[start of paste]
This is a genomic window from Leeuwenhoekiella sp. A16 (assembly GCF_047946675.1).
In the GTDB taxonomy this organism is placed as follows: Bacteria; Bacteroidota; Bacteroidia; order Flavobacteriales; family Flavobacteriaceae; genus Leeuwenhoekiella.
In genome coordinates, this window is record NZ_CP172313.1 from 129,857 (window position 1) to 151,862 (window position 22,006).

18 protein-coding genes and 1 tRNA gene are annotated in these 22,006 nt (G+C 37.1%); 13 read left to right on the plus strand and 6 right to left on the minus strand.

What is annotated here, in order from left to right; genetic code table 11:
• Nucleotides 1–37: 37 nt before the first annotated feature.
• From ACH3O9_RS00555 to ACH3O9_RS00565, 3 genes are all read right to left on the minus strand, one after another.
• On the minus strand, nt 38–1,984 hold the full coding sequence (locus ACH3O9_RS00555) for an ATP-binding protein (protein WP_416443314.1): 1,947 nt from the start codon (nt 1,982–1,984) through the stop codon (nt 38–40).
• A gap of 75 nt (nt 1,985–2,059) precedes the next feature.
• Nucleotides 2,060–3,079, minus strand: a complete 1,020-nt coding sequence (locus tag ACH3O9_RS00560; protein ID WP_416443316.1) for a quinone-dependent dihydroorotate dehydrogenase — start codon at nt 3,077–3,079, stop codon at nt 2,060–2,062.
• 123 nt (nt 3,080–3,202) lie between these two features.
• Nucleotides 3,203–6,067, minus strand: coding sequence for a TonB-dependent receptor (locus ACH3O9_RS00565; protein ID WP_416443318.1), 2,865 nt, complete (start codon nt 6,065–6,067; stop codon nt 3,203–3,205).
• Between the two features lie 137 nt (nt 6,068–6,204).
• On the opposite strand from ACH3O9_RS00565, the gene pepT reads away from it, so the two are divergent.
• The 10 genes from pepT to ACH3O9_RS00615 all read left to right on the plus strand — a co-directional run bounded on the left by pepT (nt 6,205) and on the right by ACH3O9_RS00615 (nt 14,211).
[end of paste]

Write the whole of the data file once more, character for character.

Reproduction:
This is a genomic window from Leeuwenhoekiella sp. A16 (assembly GCF_047946675.1).
In the GTDB taxonomy this organism is placed as follows: Bacteria; Bacteroidota; Bacteroidia; order Flavobacteriales; family Flavobacteriaceae; genus Leeuwenhoekiella.
In genome coordinates, this window is record NZ_CP172313.1 from 129,857 (window position 1) to 151,862 (window position 22,006).

18 protein-coding genes and 1 tRNA gene are annotated in these 22,006 nt (G+C 37.1%); 13 read left to right on the plus strand and 6 right to left on the minus strand.

What is annotated here, in order from left to right; genetic code table 11:
• Nucleotides 1–37: 37 nt before the first annotated feature.
• From ACH3O9_RS00555 to ACH3O9_RS00565, 3 genes are all read right to left on the minus strand, one after another.
• On the minus strand, nt 38–1,984 hold the full coding sequence (locus ACH3O9_RS00555) for an ATP-binding protein (protein WP_416443314.1): 1,947 nt from the start codon (nt 1,982–1,984) through the stop codon (nt 38–40).
• A gap of 75 nt (nt 1,985–2,059) precedes the next feature.
• Nucleotides 2,060–3,079, minus strand: a complete 1,020-nt coding sequence (locus tag ACH3O9_RS00560; protein ID WP_416443316.1) for a quinone-dependent dihydroorotate dehydrogenase — start codon at nt 3,077–3,079, stop codon at nt 2,060–2,062.
• 123 nt (nt 3,080–3,202) lie between these two features.
• Nucleotides 3,203–6,067, minus strand: coding sequence for a TonB-dependent receptor (locus ACH3O9_RS00565; protein ID WP_416443318.1), 2,865 nt, complete (start codon nt 6,065–6,067; stop codon nt 3,203–3,205).
• Between the two features lie 137 nt (nt 6,068–6,204).
• On the opposite strand from ACH3O9_RS00565, the gene pepT reads away from it, so the two are divergent.
• The 10 genes from pepT to ACH3O9_RS00615 all read left to right on the plus strand — a co-directional run bounded on the left by pepT (nt 6,205) and on the right by ACH3O9_RS00615 (nt 14,211).